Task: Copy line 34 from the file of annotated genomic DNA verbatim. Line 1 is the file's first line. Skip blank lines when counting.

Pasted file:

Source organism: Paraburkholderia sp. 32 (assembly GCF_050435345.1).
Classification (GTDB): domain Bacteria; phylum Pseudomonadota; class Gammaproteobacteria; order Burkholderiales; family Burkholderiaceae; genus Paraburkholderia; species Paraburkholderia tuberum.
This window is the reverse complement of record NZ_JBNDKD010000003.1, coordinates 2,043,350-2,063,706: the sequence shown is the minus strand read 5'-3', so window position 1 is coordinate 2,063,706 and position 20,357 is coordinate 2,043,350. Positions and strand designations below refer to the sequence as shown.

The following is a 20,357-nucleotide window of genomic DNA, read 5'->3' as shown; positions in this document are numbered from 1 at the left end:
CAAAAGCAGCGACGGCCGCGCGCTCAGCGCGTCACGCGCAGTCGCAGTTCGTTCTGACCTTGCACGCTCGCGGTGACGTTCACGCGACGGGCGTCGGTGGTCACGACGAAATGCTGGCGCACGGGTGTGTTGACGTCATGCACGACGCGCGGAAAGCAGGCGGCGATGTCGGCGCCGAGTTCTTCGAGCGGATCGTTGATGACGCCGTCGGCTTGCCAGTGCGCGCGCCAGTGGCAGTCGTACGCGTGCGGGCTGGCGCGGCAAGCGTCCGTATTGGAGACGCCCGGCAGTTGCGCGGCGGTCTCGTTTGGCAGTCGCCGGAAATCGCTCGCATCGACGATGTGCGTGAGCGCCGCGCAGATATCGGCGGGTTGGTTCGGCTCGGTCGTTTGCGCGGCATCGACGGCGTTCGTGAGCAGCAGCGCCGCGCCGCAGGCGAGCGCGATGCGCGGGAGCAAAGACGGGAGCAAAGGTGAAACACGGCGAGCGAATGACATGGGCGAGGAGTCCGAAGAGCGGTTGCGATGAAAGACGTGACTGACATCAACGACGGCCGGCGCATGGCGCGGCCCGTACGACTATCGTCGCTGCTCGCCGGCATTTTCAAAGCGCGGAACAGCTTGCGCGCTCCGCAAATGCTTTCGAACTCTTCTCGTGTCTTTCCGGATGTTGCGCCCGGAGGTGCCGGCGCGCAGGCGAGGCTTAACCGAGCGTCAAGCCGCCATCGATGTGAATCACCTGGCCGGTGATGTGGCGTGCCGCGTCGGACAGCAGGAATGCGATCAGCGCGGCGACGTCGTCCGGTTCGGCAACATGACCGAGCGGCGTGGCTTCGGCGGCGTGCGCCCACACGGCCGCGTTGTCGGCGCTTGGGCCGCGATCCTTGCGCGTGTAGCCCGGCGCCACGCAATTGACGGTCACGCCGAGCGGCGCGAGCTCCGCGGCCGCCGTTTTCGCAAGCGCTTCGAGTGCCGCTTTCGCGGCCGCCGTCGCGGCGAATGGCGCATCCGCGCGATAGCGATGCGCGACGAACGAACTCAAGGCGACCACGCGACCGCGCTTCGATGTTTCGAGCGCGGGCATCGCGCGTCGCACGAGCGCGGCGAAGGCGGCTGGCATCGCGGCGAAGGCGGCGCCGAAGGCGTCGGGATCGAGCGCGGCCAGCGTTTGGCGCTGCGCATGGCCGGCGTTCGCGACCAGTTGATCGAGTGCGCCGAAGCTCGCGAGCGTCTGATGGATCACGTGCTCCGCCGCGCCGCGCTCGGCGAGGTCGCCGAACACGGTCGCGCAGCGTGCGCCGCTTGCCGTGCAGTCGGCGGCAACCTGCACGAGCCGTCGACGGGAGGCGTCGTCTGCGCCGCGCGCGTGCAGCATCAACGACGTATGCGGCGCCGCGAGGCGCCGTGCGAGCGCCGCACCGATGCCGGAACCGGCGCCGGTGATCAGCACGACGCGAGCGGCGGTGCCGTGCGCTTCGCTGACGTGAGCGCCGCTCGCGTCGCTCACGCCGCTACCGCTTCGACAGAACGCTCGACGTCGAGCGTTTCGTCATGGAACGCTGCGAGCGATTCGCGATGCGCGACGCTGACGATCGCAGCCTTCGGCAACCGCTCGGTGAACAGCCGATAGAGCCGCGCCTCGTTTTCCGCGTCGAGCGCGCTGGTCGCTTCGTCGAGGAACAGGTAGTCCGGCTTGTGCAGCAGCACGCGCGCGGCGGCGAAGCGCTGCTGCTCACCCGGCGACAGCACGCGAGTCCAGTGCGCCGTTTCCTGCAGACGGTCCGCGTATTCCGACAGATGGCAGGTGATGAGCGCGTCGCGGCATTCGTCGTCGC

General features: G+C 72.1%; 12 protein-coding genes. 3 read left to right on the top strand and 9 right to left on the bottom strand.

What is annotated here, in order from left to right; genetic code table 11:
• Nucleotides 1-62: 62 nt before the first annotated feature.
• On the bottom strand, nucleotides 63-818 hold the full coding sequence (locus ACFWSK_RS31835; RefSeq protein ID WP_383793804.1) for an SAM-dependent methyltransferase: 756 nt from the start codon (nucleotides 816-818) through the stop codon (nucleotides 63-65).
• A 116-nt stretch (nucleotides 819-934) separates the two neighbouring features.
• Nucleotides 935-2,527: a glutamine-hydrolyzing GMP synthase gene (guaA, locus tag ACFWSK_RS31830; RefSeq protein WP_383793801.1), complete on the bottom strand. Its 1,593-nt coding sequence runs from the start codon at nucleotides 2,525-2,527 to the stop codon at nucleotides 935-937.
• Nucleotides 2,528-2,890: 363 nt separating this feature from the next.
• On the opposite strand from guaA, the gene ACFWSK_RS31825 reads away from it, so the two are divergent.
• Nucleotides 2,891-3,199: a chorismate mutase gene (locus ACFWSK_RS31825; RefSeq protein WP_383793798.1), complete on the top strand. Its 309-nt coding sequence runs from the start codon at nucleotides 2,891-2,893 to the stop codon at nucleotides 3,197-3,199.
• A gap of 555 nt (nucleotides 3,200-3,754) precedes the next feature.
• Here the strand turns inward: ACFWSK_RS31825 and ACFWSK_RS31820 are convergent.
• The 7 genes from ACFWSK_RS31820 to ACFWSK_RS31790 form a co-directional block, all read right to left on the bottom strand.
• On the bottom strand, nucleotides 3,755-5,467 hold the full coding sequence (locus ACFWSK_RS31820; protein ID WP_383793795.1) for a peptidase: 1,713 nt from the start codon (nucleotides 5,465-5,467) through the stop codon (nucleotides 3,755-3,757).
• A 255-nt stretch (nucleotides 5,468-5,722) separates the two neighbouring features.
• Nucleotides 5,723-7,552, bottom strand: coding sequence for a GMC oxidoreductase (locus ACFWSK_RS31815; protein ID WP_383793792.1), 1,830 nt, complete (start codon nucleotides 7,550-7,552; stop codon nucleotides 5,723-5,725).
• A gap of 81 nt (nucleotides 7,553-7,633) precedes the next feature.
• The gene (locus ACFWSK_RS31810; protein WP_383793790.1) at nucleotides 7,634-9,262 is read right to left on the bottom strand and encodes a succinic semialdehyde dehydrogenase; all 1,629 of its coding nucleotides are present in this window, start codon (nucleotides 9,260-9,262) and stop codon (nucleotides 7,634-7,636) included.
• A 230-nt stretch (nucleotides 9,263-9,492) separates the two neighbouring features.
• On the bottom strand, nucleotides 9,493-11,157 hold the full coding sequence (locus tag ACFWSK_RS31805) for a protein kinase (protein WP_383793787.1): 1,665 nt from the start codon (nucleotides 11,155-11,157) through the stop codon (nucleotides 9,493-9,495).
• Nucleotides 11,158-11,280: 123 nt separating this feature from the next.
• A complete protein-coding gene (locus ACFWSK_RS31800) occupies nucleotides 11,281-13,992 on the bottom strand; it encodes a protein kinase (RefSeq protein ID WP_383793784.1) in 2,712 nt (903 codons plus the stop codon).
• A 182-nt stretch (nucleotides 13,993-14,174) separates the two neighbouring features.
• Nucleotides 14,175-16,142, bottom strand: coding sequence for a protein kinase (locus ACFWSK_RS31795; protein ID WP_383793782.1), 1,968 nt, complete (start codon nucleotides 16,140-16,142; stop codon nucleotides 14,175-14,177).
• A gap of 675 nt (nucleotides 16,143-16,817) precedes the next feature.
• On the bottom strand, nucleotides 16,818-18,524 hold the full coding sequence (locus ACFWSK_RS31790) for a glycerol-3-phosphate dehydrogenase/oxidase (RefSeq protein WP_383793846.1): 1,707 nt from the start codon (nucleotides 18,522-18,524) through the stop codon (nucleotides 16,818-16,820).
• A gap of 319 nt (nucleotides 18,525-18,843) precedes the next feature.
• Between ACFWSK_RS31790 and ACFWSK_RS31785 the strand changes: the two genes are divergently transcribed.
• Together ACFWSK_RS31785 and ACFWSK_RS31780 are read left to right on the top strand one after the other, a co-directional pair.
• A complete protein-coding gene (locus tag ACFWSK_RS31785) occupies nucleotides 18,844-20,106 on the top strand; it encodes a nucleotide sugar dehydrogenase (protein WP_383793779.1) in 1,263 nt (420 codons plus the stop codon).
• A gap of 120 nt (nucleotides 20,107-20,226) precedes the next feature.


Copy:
• A complete protein-coding gene (locus tag ACFWSK_RS31785) occupies nucleotides 18,844-20,106 on the top strand; it encodes a nucleotide sugar dehydrogenase (protein WP_383793779.1) in 1,263 nt (420 codons plus the stop codon).